Foraminifers are dominant to abundant in the upper 188 m in Hole U1445A. Abundance decreases rapidly deeper than 188 m CSF-A and falls to few or rare deeper than 290 m CSF-A. Samples 353-U1445A-48X-CC (432.70 m CSF-A) and 77X-CC (667.43 m CSF-A) are barren of foraminifers. Preservation is good to moderate with three exceptions: Samples 29X-CC (271.20 m CSF-A) and 30X-CC (280.83 m CSF-A) of the late Pliocene and Sample 75X-CC (659.66 m CSF-A) of the late Miocene show poor preservation.

Strong variations in abundance and shifts in the diatom assemblage species composition will help to reconstruct paleoceanographic changes in the Mahanadi basin. Diatom valve preservation ranges from good to poor and tends to be better when abundance is higher.

The age model for Site U1445 was established by combining calcareous nannofossil, planktonic foraminifer, and diatom datums with paleomagnetic reversal datums. The oldest calcareous nannofossil sample studied (Sample 353-U1445A-77X-CC) contains Discoaster quinqueramus and Discoaster berggrenii, suggesting an age between 5.59 and 7.53 Ma. The oldest planktonic foraminifer datum encountered is the first occurrence (FO) of Globorotalia margaritae (5.57 Ma) in Sample 71X-CC. Globigerinoides conglobatus is found in the deepest nonbarren sample (76X-CC), suggesting that the basal age of Hole U1445A is between 5.57 and 6.20 Ma. The oldest diatom datum is the last occurrence (LO) of Nitzschia miocenica (5.7 Ma), which is found between Samples 71X-1W, 76–77 cm, and 71X-3W, 75 cm (614.96 and 617.96 m CSF-A).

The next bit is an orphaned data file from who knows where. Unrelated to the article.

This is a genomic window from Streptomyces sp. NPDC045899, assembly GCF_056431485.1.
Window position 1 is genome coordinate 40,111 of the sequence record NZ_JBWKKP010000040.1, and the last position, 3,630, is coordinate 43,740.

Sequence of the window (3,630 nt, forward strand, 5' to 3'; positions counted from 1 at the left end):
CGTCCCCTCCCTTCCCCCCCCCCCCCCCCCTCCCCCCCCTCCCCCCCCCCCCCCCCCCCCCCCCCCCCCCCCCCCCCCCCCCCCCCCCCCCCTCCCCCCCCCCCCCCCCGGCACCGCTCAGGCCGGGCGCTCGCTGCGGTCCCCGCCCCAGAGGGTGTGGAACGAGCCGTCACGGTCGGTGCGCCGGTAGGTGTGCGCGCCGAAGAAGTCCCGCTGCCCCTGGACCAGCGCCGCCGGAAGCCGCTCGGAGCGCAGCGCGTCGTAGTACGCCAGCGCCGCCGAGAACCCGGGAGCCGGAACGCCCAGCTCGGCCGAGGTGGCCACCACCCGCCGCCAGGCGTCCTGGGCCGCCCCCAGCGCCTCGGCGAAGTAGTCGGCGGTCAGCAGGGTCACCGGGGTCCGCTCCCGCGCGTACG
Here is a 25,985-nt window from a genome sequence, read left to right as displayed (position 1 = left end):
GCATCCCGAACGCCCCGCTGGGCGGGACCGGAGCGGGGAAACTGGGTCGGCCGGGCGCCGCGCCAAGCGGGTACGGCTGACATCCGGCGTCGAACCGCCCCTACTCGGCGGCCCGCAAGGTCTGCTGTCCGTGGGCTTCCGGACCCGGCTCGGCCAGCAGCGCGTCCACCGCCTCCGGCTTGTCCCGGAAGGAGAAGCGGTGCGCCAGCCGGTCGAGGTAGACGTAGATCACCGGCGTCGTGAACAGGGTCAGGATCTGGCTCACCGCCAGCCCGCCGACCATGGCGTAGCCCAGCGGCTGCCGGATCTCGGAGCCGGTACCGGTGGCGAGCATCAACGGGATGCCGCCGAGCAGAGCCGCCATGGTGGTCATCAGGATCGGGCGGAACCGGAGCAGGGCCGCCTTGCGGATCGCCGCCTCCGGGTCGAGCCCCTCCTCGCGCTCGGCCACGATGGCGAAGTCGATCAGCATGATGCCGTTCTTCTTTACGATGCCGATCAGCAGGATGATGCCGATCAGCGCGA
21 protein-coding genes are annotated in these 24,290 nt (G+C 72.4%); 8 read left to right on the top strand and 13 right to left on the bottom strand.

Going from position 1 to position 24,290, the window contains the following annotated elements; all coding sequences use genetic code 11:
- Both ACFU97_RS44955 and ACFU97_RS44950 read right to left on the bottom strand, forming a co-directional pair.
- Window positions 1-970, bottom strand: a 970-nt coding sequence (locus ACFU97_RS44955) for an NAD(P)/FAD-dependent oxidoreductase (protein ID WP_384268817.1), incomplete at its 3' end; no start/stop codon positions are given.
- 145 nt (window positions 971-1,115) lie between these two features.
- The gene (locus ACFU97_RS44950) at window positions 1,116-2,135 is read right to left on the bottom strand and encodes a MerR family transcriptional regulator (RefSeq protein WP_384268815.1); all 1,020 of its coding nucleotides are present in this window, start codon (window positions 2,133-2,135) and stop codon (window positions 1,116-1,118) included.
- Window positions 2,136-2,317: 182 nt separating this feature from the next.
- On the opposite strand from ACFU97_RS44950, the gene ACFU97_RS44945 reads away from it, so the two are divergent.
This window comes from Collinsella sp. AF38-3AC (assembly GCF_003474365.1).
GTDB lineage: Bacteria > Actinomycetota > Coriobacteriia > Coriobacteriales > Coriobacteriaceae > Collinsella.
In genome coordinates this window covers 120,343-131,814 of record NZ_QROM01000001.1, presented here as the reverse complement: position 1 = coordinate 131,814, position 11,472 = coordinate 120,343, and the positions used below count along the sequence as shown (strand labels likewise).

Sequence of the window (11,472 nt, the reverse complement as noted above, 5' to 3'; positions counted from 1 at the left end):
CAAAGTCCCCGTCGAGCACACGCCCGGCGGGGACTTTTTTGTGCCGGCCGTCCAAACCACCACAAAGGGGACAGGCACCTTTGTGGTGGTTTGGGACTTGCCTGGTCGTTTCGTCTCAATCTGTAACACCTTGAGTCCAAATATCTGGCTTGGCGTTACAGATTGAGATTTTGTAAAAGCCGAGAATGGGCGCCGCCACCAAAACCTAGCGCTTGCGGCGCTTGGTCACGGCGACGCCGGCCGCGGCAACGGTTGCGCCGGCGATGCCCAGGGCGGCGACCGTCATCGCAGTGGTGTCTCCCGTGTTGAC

Calcareous nannofossils

Calcareous nannofossils were examined in all core catcher samples from Hole U1445A. Additional split core samples from Hole U1445A were examined to refine the depth of biostratigraphic datums once they were defined between two core catcher samples. Semiquantitative species abundance estimates for all core catcher samples are shown in Table T2. Pleistocene to late Miocene nannofossil assemblages are typical of tropical/subtropical paleoenvironments and include common Florisphaera profunda, Gephyrocapsa spp., Reticulofenestra spp., Sphenolithus spp., Discoaster spp., Helicosphaera spp., Calcidiscus spp., and Umbilicosphaera spp. This permitted the construction of a relatively high resolution stratigraphy using this fossil group (Table T3; Figure F15). Although etching and fragmentation of coccoliths is apparent in certain samples, no significant diagenetic overgrowth of susceptible nannofossils (e.g., Discoaster and Sphenolithus) is observed under the light microscope.

Table T2. Semiquantitative calcareous nannofossils abundance counts from core catcher samples, Site U1445. Download table in .csv format.